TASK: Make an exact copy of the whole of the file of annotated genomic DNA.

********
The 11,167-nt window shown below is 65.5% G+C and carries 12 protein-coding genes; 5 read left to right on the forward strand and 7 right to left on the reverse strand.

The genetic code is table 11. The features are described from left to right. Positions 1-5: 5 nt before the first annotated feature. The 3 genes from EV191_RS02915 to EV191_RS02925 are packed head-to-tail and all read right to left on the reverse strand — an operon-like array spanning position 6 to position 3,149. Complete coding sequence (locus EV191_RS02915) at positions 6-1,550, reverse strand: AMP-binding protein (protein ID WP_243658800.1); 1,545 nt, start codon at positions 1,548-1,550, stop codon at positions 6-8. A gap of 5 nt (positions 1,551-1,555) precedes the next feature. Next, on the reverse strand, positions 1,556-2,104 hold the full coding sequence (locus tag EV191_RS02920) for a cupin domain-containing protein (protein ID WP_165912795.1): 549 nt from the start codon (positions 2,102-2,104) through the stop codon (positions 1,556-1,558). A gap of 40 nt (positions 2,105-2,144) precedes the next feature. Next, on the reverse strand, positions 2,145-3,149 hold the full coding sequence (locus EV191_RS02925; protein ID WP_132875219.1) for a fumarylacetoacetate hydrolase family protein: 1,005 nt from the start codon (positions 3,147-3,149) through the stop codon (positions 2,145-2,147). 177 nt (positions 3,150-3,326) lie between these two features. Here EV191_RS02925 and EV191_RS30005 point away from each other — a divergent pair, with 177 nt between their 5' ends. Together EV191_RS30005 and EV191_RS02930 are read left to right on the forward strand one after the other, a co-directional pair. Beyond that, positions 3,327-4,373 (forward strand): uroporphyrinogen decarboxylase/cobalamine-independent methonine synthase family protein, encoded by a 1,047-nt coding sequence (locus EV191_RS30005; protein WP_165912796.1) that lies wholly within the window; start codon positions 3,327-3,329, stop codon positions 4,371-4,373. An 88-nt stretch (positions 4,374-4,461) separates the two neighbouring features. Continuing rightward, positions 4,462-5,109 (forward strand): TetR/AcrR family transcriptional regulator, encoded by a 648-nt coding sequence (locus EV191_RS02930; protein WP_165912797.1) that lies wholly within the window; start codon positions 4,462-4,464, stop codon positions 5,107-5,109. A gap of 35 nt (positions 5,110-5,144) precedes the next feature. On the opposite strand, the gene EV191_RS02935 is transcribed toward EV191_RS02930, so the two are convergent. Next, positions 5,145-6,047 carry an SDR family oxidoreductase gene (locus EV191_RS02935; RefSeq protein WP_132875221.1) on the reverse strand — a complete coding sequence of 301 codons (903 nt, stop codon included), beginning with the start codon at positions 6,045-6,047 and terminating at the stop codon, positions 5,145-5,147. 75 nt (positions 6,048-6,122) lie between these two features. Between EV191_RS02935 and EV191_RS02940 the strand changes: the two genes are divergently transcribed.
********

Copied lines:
The 11,167-nt window shown below is 65.5% G+C and carries 12 protein-coding genes; 5 read left to right on the forward strand and 7 right to left on the reverse strand.

The genetic code is table 11. The features are described from left to right. Positions 1-5: 5 nt before the first annotated feature. The 3 genes from EV191_RS02915 to EV191_RS02925 are packed head-to-tail and all read right to left on the reverse strand — an operon-like array spanning position 6 to position 3,149. Complete coding sequence (locus EV191_RS02915) at positions 6-1,550, reverse strand: AMP-binding protein (protein ID WP_243658800.1); 1,545 nt, start codon at positions 1,548-1,550, stop codon at positions 6-8. A gap of 5 nt (positions 1,551-1,555) precedes the next feature. Next, on the reverse strand, positions 1,556-2,104 hold the full coding sequence (locus tag EV191_RS02920) for a cupin domain-containing protein (protein ID WP_165912795.1): 549 nt from the start codon (positions 2,102-2,104) through the stop codon (positions 1,556-1,558). A gap of 40 nt (positions 2,105-2,144) precedes the next feature. Next, on the reverse strand, positions 2,145-3,149 hold the full coding sequence (locus EV191_RS02925; protein ID WP_132875219.1) for a fumarylacetoacetate hydrolase family protein: 1,005 nt from the start codon (positions 3,147-3,149) through the stop codon (positions 2,145-2,147). 177 nt (positions 3,150-3,326) lie between these two features. Here EV191_RS02925 and EV191_RS30005 point away from each other — a divergent pair, with 177 nt between their 5' ends. Together EV191_RS30005 and EV191_RS02930 are read left to right on the forward strand one after the other, a co-directional pair. Beyond that, positions 3,327-4,373 (forward strand): uroporphyrinogen decarboxylase/cobalamine-independent methonine synthase family protein, encoded by a 1,047-nt coding sequence (locus EV191_RS30005; protein WP_165912796.1) that lies wholly within the window; start codon positions 3,327-3,329, stop codon positions 4,371-4,373. An 88-nt stretch (positions 4,374-4,461) separates the two neighbouring features. Continuing rightward, positions 4,462-5,109 (forward strand): TetR/AcrR family transcriptional regulator, encoded by a 648-nt coding sequence (locus EV191_RS02930; protein WP_165912797.1) that lies wholly within the window; start codon positions 4,462-4,464, stop codon positions 5,107-5,109. A gap of 35 nt (positions 5,110-5,144) precedes the next feature. On the opposite strand, the gene EV191_RS02935 is transcribed toward EV191_RS02930, so the two are convergent. Next, positions 5,145-6,047 carry an SDR family oxidoreductase gene (locus EV191_RS02935; RefSeq protein WP_132875221.1) on the reverse strand — a complete coding sequence of 301 codons (903 nt, stop codon included), beginning with the start codon at positions 6,045-6,047 and terminating at the stop codon, positions 5,145-5,147. 75 nt (positions 6,048-6,122) lie between these two features. Between EV191_RS02935 and EV191_RS02940 the strand changes: the two genes are divergently transcribed.